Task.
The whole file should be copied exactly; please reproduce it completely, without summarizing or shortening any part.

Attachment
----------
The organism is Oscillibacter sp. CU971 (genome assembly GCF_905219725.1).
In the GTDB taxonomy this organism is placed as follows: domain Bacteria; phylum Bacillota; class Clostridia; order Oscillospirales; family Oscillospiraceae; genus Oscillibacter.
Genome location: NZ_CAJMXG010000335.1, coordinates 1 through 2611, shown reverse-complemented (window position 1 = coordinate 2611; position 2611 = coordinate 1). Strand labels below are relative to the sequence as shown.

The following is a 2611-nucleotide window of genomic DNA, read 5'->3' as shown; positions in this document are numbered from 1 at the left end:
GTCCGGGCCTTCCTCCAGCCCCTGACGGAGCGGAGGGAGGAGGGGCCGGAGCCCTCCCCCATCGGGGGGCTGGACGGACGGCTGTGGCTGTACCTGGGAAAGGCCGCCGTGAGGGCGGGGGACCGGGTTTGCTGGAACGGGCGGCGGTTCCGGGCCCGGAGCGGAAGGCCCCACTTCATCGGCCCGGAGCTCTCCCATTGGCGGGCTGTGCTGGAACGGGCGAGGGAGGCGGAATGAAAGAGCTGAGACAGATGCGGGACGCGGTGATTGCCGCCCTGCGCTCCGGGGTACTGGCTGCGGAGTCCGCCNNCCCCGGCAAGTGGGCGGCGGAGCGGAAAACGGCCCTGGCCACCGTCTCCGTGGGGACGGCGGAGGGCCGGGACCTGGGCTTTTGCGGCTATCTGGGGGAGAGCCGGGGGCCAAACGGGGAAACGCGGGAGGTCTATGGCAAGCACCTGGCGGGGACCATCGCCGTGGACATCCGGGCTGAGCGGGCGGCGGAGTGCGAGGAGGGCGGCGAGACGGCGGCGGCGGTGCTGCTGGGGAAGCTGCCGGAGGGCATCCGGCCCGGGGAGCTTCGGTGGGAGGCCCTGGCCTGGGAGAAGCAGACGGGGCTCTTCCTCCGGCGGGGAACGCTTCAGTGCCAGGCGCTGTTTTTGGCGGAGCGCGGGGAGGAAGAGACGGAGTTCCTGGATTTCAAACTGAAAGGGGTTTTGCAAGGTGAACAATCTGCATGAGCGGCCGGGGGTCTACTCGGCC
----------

The organism is Oscillibacter sp. CU971 (genome assembly GCF_905219725.1).
In the GTDB taxonomy this organism is placed as follows: domain Bacteria; phylum Bacillota; class Clostridia; order Oscillospirales; family Oscillospiraceae; genus Oscillibacter.
Genome location: NZ_CAJMXG010000335.1, coordinates 1 through 2611, shown reverse-complemented (window position 1 = coordinate 2611; position 2611 = coordinate 1). Strand labels below are relative to the sequence as shown.

The following is a 2611-nucleotide window of genomic DNA, read 5'->3' as shown; positions in this document are numbered from 1 at the left end:
GTCCGGGCCTTCCTCCAGCCCCTGACGGAGCGGAGGGAGGAGGGGCCGGAGCCCTCCCCCATCGGGGGGCTGGACGGACGGCTGTGGCTGTACCTGGGAAAGGCCGCCGTGAGGGCGGGGGACCGGGTTTGCTGGAACGGGCGGCGGTTCCGGGCCCGGAGCGGAAGGCCCCACTTCATCGGCCCGGAGCTCTCCCATTGGCGGGCTGTGCTGGAACGGGCGAGGGAGGCGGAATGAAAGAGCTGAGACAGATGCGGGACGCGGTGATTGCCGCCCTGCGCTCCGGGGTACTGGCTGCGGAGTCCGCCNNCCCCGGCAAGTGGGCGGCGGAGCGGAAAACGGCCCTGGCCACCGTCTCCGTGGGGACGGCGGAGGGCCGGGACCTGGGCTTTTGCGGCTATCTGGGGGAGAGCCGGGGGCCAAACGGGGAAACGCGGGAGGTCTATGGCAAGCACCTGGCGGGGACCATCGCCGTGGACATCCGGGCTGAGCGGGCGGCGGAGTGCGAGGAGGGCGGCGAGACGGCGGCGGCGGTGCTGCTGGGGAAGCTGCCGGAGGGCATCCGGCCCGGGGAGCTTCGGTGGGAGGCCCTGGCCTGGGAGAAGCAGACGGGGCTCTTCCTCCGGCGGGGAACGCTTCAGTGCCAGGCGCTGTTTTTGGCGGAGCGCGGGGAGGAAGAGACGGAGTTCCTGGATTTCAAACTGAAAGGGGTTTTGCAAGGTGAACAATCTGCATGAGCGGCCGGGGGTCTACTCGGCC